Skift recently held its second annual Aviation Forum online and Kambr Media was there to cover it. The content included deep-dive conversations into the business of aviation, including the industry’s top leaders from airlines, airports, tech providers and more.
The nature of the discussions was optimistic and future-facing, as aviation looks to re-emerge from the pandemic to brighter skies and open opportunities.
The topics included business and international travel, 2022 and beyond outlooks and predictions, sustainability, customer satisfaction and planning. Here are a few highlights from the event.
Aviation Remains Bullish on Business Travel
There’s been a lot written and discussed about the demise or at least permanent impact on business travel, but the industry remains confident in the segment and stressed its importance.
Straight from the event’s kickoff, Skift founder and CEO Rafat Ali mentioned that domestic business travel was coming back faster than expected.
“I think we’re going to get to a point where business travel gets back to at least where it was in 2019. How soon? I’m not certain, but absolutely it’s going to return. It’s a requirement of business. Business is a social operation, and we all need to connect.”
During an interview, American Airlines CEO Doug Parker doubled down on business travel.
“I’m really bullish on what's going to happen with business travel over time and I’m not worried,” said Parker. We’re going to coexist with platforms [such as Zoom]. These platforms have a place and business travel will still be in place.”
Parker would later add, “I think we’re going to get to a point where business travel gets back to at least where it was in 2019. How soon? I’m not certain, but absolutely it’s going to return. It’s a requirement of business. Business is a social operation, and we all need to connect.”
The data appears to back up optimism. Data captured by TripActions and analyzed by Skift Research points to business travel recovery, with travel bookings increasing.
Sustainability Remains at the Forefront
One of the biggest challenges and topics in aviation today is sustainability, so of course it was at the forefront of discussions.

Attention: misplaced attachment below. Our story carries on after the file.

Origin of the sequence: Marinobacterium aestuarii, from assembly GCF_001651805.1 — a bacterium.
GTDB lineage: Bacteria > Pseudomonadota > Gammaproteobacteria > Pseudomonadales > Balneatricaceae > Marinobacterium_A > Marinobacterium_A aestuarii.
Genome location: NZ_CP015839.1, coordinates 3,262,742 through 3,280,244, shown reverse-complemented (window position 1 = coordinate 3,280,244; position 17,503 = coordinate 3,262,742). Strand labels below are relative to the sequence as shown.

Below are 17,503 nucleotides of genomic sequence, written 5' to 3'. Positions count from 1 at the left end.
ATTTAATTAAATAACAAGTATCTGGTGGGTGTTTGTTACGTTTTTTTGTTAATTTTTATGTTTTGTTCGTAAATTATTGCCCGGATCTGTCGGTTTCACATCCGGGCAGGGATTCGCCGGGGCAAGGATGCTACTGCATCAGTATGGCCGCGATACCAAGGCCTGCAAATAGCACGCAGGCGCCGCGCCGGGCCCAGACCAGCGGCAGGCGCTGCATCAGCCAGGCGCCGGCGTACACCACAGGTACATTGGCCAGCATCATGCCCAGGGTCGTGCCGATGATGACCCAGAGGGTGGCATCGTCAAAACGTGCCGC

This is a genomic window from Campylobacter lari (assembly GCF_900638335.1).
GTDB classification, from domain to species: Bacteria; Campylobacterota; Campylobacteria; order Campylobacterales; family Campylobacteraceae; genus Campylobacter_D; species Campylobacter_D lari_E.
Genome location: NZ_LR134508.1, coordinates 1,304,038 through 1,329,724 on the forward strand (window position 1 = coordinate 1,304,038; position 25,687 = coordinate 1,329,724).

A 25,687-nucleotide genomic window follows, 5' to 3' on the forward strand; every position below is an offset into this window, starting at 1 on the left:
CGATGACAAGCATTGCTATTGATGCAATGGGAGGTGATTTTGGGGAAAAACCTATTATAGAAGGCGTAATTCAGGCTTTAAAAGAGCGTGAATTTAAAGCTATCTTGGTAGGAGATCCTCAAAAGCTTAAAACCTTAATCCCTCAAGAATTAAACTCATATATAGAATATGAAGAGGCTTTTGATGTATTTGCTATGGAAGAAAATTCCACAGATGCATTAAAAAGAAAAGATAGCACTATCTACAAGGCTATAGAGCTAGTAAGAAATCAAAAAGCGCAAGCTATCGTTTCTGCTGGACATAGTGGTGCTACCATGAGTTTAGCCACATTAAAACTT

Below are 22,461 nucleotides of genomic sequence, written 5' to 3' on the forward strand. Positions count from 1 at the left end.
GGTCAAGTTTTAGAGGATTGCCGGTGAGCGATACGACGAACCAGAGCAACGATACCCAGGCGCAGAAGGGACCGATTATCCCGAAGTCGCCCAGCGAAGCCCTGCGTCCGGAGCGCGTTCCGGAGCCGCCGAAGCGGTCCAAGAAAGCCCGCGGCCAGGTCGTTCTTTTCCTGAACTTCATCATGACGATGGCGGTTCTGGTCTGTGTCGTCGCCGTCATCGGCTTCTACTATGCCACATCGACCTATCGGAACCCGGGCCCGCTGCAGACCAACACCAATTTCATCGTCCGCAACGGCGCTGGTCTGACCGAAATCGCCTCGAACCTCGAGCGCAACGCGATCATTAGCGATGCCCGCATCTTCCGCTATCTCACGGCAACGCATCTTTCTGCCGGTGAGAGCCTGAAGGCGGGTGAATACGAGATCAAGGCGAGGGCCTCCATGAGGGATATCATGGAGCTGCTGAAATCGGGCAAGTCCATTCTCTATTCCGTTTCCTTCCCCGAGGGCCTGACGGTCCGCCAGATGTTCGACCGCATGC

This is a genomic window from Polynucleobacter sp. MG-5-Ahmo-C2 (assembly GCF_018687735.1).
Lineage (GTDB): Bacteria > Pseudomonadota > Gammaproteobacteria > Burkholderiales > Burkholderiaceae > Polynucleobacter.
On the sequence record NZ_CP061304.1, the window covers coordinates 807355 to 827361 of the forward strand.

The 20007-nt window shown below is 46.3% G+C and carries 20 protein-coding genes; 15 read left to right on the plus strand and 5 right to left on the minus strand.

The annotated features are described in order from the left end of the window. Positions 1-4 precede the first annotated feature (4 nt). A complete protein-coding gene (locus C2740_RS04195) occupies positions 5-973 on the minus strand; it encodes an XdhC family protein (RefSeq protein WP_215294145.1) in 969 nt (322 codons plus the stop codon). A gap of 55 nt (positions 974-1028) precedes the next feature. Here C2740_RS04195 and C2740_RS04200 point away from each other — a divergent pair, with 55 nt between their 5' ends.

Sustainability is being felt in every area of aviation from route planning and commercial functions to operations and airports, aircraft development and fleet management.
Coming out of the pandemic, it’s only gaining more mindshare with more consumers and politicians showing interest and getting involved.
Skift’s Senior Research Analyst Wouter Geerts framed the problem well when he said, “There is this fundamental tension between the business models of travel and the volume of travel that we’re hoping to get back to post-pandemic and the emissions related to them.”
As for where aviation currently sits, aviation is becoming more efficient with Skift Research citing a 12% improvement in carbon efficiency. However, this is being offset by the volume of emissions with Skift Research citing a 55% increase in overall emissions.
“There is this fundamental tension between the business models of travel and the volume of travel that we’re hoping to get back to post-pandemic and the emissions related to them.”
As for what airlines can do right now to make a difference and meet emissions goals, there are three core areas to focus on.
“What’s inside scope today are fleet renewals, operational efficiencies and sustainable aviation fuel (SAF),” said Amelia DeLuca, Managing Director, Sustainability, Delta Air Lines.
(International Demand) Optimism
One of the most enduring qualities of the aviation industry is its sheer resolve and optimism, which has been felt through the course of the pandemic.
With clear recovery signals, that optimism, well not renewed because it never disappeared, is more apparent than ever. If one word had to summarize the tone of the event it would be optimistic.
And it’s not unfounded. The data backs up the claim that air travel is coming back. According to Skift Research, flight bookings and seat capacity are up, with some regions reaching levels near or above 2019 figures.
As for when and how much air travel will fully come back, that answer depends on who you ask. Parker has pinpointed the summer of 2022 as a prime date in the calendar. “In general, I think US demand for international travel in the summer of 2022 is going to be incredibly strong,” said Parker.
“I don’t think it’s remotely a stretch to believe that by this coming summer people are going to be traveling internationally at the same levels they did in 2019.”
While also optimistic, Swiss International Air Lines Chief Commercial Officer and Lufthansa Group Senior Vice President Channel Management Tamur Goudarzi Pour is a bit more reserved in his projections.
“We’re planning to grow into somewhere around 85% of the capacity we had in 2019,” said Goudarzi Pour. We’re planning at around 70% for the whole of 2022 with the summer reaching higher peaks somewhere around 80%.”
While the how's and when's are anything but certain, air travel is looking to break out in 2022 and the industry is eagerly waiting for it as optimistic as ever.
Although the last two years have been challenging, in the truest spirit of the industry, everyone has rallied together and found opportunity. As United Airlines CEO Scott Kirby put it, the pandemic accelerated progress leading to “a decade’s amount of work” being done in the short amount of time.